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Utah Jazz’s Georges Niang winning trust of teammates, coaching staff by playing at own pace

Utah Jazz's Georges Niang poses for a photograph during media day at the Utah Jazz practice facility Monday, Sept. 24, 2018, in Salt Lake City. (AP Photo/Rick Bowmer)
Utah Jazz's Georges Niang poses for a photograph during media day at the Utah Jazz practice facility Monday, Sept. 24, 2018, in Salt Lake City. (AP Photo/Rick Bowmer)

DALLAS — A 6-foot-8, 230-pound guy raided the Utah Jazz’s post-practice media scrum two days after the home opener against Golden State.

As Jazz guard Dante Exum was wrapping up an interview, teammate Georges Niang shot in one last question.

“So Dante, I just want to ask about your lightning speed, if you could give some of that to Georges Niang?” Niang playfully asked.

“No chance,” Exum responded after letting out a huge laugh.

It’s true that Niang will never beat Exum in a footrace. He’s certainly not as athletic as Donovan Mitchell, Alec Burks or Grayson Allen and doesn’t possess the muscular frame of Jae Crowder, but the former two-way standout is finding ways to contribute early without those superpowers on the hardwood.

“I think the biggest thing is making the smart plays and reading things before they happen,” Niang said. “I just always try to be in the right spot. If you’re in the right spot, you never really have to rely on your athleticism or lack thereof, so I always try to be a step ahead of what’s happening and watching a ton of film.”

In Utah’s 113-104 win against Dallas Sunday, Niang scored a career-best 13 points in 13 minutes on 4-for-5 shooting. The night before in New Orleans, Niang had five points and two rebounds in 11 minutes In the Jazz's home-opening loss to Golden State, he scored eight points in nine minutes.

“We’ve got confidence in Georges,” said Jazz coach Quin Snyder. “We’ve got a deep team that we believe in and that doesn’t mean everybody plays every night or plays significant in what we consider to be heavy minutes every night but when you get out there, you have a chance to impact the game.

“Whether it’s to hit a shot, make a pass, or make a play defensively and Georges has been able to kind of win trust and confidence both from his teammates and from the coaching staff by just paying attention to details,” he added. “He’s got a great feel for the game, which allows him to recognize those situations and make an impact doing things that don’t always show up on the box score that is, they show up on the film.”

Utah (4-2) will wrap up a four-game road trip Wednesday in Minnesota, currently riding a three-game win streak. Through six games, Niang is averaging 5.2 points and 1.5 rebounds per game with a player efficiency rating of 22.5 in just 8.0 minutes per game in his third season.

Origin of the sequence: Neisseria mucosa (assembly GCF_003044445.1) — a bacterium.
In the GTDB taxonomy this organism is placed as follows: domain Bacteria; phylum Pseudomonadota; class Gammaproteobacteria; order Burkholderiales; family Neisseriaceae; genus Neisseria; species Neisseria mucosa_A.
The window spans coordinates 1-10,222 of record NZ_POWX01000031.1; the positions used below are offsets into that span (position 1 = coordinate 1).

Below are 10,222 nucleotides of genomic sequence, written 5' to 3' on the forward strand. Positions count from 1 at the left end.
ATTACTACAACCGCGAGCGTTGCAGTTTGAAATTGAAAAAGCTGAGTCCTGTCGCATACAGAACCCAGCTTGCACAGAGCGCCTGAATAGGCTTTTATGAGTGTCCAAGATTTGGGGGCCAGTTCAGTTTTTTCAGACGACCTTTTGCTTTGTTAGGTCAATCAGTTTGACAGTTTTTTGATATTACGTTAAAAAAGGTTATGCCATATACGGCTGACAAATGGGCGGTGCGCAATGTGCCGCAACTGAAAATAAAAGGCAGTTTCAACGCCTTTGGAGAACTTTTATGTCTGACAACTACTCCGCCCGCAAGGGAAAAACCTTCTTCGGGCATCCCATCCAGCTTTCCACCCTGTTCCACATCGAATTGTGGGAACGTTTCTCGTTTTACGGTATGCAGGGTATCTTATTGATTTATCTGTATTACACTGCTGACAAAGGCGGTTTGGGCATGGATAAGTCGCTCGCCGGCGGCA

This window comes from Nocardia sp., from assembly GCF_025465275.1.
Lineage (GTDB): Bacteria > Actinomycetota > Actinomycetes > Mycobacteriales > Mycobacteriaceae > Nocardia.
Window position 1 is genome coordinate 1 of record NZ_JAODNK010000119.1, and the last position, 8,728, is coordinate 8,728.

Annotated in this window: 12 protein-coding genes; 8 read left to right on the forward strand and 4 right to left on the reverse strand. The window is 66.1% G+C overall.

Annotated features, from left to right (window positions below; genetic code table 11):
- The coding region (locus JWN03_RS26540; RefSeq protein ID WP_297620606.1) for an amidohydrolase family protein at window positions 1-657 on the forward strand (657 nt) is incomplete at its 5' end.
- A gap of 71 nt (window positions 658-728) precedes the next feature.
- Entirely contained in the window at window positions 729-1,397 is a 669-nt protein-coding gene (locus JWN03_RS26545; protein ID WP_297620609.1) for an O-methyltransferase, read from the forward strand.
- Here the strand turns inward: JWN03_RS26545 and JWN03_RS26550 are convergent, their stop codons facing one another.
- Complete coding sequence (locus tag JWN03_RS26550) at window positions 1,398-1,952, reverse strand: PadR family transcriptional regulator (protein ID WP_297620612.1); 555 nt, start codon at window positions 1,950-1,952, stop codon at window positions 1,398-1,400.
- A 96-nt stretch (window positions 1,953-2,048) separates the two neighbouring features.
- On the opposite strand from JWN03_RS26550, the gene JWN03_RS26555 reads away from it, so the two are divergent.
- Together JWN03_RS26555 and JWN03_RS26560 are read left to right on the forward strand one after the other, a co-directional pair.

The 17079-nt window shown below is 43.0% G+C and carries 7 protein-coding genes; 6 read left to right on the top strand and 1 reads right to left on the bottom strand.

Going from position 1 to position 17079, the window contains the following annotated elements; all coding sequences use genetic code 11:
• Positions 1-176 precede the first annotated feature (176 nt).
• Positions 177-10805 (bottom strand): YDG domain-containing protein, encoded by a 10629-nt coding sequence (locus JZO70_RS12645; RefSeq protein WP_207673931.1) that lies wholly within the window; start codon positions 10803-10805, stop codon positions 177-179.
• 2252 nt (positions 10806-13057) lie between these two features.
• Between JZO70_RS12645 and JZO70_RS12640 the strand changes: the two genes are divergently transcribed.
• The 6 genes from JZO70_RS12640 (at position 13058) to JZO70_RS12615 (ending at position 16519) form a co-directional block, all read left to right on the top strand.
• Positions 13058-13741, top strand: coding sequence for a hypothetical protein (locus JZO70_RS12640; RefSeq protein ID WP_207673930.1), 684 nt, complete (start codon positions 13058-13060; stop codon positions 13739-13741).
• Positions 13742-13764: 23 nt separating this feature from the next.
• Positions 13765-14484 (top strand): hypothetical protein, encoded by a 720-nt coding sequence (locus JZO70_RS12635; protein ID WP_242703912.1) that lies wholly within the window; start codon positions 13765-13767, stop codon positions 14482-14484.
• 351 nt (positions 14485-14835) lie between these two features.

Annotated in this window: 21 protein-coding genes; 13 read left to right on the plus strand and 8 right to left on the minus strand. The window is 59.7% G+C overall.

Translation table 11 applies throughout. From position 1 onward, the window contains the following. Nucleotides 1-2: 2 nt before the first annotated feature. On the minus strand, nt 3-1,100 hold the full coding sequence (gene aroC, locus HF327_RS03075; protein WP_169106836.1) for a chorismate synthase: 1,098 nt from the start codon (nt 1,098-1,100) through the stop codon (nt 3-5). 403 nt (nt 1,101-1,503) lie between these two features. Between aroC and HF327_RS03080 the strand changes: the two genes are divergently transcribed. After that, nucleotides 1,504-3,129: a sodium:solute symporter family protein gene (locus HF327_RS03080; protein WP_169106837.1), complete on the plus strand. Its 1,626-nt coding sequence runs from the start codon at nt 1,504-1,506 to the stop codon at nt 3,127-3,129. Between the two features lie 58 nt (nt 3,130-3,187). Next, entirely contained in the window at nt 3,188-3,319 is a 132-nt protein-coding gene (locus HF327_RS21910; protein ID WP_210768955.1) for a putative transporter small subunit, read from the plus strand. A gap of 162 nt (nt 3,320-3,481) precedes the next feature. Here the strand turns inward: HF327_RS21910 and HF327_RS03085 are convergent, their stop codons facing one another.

The Jazz bench is also shooting 40 percent from beyond the arc, which ranks eighth in the league among benches, while averaging 37.0 points. Niang's early approach is simple.

“I think just playing at your own speed,” Niang said. “The thing that’s my advantage is sometimes I play so slow that the defense isn’t used to that type speed but I think when I take my time, it’s easy for me to make reads and make the right plays and some guys are over helping and some guys aren’t helping as much and the play really shows itself in transition the way guys are moving.

“I’ve been taught really well here just to be patient and play at my own speed.”

Last season, Niang appeared in just nine Jazz games — often serving as the biggest cheerleader for teammates when he was off the floor. However, he earned All-NBA G League first-team honors for his stellar play with the Santa Cruz Warriors and Salt Lake City Stars, in which he averaged 19.7 points, 6.7 rebounds and 4.3 assists in 41 games, proving he could play.

But now Niang is looking to stick in the NBA after agreeing to a three-year deal in Utah this offseason — with the first year guaranteed. His role is simple and he knows what he has to do to continue to earn minutes, especially with veteran Thabo Sefolosha now back after serving his five-game suspension.

“Just to be able to defend multiple positions for a switching defense or just being in the right positions when we’re not switching,” Niang said. “I think that’s the biggest thing for me and then knocking down open shots and playmaking for other guys.”